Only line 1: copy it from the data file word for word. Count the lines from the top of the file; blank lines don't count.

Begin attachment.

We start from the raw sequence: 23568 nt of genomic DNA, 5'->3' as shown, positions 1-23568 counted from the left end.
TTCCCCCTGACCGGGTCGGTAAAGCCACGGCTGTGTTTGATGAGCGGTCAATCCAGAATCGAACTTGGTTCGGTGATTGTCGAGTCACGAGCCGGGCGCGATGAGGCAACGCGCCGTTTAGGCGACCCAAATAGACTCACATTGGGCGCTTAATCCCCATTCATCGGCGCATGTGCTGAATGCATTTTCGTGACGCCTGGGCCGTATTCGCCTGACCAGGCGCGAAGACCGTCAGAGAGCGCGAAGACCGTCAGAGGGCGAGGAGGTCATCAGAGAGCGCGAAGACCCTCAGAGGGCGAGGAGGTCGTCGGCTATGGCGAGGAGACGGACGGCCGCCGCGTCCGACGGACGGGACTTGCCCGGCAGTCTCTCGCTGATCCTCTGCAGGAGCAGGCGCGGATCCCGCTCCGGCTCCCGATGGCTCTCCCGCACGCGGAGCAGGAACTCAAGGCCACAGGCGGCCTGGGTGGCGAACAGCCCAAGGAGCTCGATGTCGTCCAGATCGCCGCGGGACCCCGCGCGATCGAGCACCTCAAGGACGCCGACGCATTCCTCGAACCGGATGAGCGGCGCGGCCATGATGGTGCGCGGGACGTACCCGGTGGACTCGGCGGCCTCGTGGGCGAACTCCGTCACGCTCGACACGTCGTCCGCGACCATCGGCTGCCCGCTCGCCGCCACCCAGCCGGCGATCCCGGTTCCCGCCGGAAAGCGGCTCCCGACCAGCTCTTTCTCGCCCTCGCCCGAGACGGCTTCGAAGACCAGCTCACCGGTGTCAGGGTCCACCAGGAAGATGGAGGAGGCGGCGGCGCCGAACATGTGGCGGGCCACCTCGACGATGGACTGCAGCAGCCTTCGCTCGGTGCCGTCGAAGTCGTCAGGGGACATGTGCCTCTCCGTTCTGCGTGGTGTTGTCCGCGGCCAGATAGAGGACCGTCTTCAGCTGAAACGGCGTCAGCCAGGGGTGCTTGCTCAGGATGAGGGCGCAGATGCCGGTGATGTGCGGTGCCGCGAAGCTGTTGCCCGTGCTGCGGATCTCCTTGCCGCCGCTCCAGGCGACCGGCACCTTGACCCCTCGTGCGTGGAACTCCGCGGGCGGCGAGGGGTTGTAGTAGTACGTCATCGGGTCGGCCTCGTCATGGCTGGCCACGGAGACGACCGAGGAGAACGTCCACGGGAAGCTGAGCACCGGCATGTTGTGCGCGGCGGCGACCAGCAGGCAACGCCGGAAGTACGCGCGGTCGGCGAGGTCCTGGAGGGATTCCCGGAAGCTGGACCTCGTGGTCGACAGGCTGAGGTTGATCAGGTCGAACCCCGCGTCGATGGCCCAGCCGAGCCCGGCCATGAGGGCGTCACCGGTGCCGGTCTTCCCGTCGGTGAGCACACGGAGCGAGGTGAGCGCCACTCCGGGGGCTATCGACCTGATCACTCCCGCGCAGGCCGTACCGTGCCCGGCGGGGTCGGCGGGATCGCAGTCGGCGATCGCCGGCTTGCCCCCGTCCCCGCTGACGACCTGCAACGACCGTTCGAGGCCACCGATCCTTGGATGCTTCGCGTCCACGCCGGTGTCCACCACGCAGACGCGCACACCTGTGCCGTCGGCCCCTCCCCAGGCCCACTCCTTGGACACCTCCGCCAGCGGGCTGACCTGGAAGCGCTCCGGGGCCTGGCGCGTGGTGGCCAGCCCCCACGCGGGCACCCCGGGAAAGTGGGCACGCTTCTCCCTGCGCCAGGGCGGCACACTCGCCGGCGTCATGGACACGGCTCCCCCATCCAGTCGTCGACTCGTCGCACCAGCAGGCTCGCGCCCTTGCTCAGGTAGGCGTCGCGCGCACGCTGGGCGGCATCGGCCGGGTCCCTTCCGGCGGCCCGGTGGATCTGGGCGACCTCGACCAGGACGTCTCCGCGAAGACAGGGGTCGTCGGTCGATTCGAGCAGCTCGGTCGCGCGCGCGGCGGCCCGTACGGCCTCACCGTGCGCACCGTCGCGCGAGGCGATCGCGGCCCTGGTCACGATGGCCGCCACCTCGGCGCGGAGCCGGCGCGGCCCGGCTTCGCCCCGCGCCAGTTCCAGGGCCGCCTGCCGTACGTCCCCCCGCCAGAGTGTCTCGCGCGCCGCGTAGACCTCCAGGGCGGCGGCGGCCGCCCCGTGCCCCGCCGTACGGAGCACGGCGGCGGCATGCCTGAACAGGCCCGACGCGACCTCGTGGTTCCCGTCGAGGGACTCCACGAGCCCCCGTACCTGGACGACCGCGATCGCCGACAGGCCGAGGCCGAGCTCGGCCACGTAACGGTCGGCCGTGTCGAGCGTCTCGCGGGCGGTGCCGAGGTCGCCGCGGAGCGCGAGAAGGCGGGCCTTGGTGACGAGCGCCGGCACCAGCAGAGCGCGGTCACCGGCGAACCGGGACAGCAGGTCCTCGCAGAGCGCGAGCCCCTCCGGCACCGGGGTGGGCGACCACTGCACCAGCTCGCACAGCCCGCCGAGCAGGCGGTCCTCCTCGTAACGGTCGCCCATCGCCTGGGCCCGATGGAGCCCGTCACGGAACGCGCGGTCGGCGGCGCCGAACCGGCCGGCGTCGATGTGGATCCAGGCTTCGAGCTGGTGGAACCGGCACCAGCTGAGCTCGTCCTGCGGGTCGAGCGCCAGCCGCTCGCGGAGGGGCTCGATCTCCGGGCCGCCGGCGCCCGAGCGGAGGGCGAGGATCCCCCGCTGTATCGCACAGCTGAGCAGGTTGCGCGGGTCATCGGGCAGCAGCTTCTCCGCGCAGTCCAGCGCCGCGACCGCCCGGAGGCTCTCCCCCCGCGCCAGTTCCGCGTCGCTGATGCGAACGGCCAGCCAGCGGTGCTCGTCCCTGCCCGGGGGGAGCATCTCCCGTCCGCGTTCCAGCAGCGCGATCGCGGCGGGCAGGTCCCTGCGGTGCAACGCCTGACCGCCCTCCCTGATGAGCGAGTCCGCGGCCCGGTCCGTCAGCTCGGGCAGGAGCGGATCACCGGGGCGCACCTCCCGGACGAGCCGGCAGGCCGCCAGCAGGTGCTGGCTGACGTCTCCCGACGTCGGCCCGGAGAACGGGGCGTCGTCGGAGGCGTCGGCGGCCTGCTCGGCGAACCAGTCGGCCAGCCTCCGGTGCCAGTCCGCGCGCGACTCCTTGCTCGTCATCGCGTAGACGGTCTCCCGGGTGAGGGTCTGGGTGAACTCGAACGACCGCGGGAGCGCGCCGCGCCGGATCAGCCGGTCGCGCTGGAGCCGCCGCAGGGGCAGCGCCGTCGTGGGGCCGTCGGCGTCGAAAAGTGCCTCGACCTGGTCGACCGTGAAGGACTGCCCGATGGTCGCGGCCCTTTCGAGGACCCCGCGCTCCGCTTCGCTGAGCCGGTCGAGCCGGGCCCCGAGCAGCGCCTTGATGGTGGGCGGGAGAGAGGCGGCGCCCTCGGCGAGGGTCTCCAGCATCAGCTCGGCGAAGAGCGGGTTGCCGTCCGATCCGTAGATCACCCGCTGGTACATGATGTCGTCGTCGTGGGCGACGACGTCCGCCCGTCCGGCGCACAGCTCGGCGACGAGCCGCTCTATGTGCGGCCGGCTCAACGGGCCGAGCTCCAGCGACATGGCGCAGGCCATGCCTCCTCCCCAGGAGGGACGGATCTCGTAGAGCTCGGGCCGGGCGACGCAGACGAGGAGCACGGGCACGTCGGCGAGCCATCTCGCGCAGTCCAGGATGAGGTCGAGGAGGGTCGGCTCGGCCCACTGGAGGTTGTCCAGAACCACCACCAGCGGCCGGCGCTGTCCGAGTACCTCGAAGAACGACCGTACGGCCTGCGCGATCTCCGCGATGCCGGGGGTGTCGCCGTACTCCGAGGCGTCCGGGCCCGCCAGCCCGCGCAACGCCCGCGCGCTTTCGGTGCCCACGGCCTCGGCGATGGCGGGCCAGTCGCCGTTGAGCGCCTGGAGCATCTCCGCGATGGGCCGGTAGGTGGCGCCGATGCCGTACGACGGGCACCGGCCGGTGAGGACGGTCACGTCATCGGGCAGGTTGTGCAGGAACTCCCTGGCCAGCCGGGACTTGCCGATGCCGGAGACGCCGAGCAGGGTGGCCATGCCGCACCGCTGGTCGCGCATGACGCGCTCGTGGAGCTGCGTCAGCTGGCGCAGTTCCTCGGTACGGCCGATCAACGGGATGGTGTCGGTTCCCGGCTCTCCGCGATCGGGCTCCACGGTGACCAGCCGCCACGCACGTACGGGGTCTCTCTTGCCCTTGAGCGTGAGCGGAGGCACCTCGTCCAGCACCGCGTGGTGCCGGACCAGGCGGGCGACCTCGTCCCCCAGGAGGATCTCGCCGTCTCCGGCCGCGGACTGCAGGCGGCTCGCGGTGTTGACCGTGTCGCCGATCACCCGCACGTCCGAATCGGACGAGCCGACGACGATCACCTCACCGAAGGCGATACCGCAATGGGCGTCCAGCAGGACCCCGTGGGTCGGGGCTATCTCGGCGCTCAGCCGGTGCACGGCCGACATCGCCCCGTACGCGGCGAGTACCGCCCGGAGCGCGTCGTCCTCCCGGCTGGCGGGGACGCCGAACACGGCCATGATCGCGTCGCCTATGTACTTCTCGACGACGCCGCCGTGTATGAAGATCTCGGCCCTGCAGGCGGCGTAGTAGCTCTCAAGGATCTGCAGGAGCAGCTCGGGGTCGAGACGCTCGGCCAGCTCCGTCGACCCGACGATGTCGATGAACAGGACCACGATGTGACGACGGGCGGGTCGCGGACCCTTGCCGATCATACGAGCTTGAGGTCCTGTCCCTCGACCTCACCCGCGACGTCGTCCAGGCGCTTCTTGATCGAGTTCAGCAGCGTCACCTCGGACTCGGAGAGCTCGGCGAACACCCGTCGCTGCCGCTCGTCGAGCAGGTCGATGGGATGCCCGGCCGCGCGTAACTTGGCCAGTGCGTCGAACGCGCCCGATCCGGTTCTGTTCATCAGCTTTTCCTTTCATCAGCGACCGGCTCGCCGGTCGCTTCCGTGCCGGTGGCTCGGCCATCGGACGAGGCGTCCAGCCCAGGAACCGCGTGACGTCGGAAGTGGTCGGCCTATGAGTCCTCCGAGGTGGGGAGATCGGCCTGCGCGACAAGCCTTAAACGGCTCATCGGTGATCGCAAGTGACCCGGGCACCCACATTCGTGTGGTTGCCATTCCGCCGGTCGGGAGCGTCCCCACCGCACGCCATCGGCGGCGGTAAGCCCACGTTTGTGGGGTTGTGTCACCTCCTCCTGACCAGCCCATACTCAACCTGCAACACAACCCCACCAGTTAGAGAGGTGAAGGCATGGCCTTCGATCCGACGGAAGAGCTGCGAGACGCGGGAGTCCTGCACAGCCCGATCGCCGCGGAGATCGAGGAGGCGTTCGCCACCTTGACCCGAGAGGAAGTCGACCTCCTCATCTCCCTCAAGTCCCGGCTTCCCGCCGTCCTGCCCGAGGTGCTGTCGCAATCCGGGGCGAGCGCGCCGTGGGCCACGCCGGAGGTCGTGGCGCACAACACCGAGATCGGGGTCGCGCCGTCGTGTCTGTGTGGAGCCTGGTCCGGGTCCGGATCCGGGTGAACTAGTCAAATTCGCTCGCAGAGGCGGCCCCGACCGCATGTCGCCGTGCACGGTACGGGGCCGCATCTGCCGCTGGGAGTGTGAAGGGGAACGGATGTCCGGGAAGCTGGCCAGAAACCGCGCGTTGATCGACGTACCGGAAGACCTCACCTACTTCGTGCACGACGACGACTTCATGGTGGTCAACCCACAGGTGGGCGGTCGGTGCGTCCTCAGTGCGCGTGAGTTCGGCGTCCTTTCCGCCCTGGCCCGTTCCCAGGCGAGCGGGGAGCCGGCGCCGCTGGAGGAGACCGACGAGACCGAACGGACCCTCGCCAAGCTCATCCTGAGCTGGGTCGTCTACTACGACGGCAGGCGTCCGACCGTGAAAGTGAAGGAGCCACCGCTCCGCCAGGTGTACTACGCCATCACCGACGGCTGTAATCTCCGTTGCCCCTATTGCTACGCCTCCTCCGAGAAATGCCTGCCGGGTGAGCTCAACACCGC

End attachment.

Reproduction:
We start from the raw sequence: 23568 nt of genomic DNA, 5'->3' as shown, positions 1-23568 counted from the left end.